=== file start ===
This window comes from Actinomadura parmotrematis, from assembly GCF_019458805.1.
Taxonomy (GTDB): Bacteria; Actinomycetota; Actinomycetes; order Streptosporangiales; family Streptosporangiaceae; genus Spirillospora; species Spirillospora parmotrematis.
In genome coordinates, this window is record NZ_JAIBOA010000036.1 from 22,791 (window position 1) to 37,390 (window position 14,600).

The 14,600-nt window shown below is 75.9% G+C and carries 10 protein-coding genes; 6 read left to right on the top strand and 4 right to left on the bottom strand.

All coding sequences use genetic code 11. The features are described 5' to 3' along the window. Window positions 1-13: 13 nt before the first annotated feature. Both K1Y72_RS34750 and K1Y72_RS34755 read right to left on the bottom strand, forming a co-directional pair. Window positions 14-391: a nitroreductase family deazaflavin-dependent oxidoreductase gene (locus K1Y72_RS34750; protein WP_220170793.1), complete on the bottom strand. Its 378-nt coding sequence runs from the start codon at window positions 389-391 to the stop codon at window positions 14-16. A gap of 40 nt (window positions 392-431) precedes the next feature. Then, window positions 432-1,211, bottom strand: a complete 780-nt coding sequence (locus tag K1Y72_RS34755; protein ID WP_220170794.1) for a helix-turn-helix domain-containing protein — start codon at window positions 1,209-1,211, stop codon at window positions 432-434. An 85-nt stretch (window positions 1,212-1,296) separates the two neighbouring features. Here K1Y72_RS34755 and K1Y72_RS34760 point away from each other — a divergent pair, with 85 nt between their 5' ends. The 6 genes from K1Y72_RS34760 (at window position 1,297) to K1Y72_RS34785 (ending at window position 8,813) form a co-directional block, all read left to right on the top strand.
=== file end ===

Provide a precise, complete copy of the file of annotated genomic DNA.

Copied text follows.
This window comes from Actinomadura parmotrematis, from assembly GCF_019458805.1.
Taxonomy (GTDB): Bacteria; Actinomycetota; Actinomycetes; order Streptosporangiales; family Streptosporangiaceae; genus Spirillospora; species Spirillospora parmotrematis.
In genome coordinates, this window is record NZ_JAIBOA010000036.1 from 22,791 (window position 1) to 37,390 (window position 14,600).

The 14,600-nt window shown below is 75.9% G+C and carries 10 protein-coding genes; 6 read left to right on the top strand and 4 right to left on the bottom strand.

All coding sequences use genetic code 11. The features are described 5' to 3' along the window. Window positions 1-13: 13 nt before the first annotated feature. Both K1Y72_RS34750 and K1Y72_RS34755 read right to left on the bottom strand, forming a co-directional pair. Window positions 14-391: a nitroreductase family deazaflavin-dependent oxidoreductase gene (locus K1Y72_RS34750; protein WP_220170793.1), complete on the bottom strand. Its 378-nt coding sequence runs from the start codon at window positions 389-391 to the stop codon at window positions 14-16. A gap of 40 nt (window positions 392-431) precedes the next feature. Then, window positions 432-1,211, bottom strand: a complete 780-nt coding sequence (locus tag K1Y72_RS34755; protein ID WP_220170794.1) for a helix-turn-helix domain-containing protein — start codon at window positions 1,209-1,211, stop codon at window positions 432-434. An 85-nt stretch (window positions 1,212-1,296) separates the two neighbouring features. Here K1Y72_RS34755 and K1Y72_RS34760 point away from each other — a divergent pair, with 85 nt between their 5' ends. The 6 genes from K1Y72_RS34760 (at window position 1,297) to K1Y72_RS34785 (ending at window position 8,813) form a co-directional block, all read left to right on the top strand.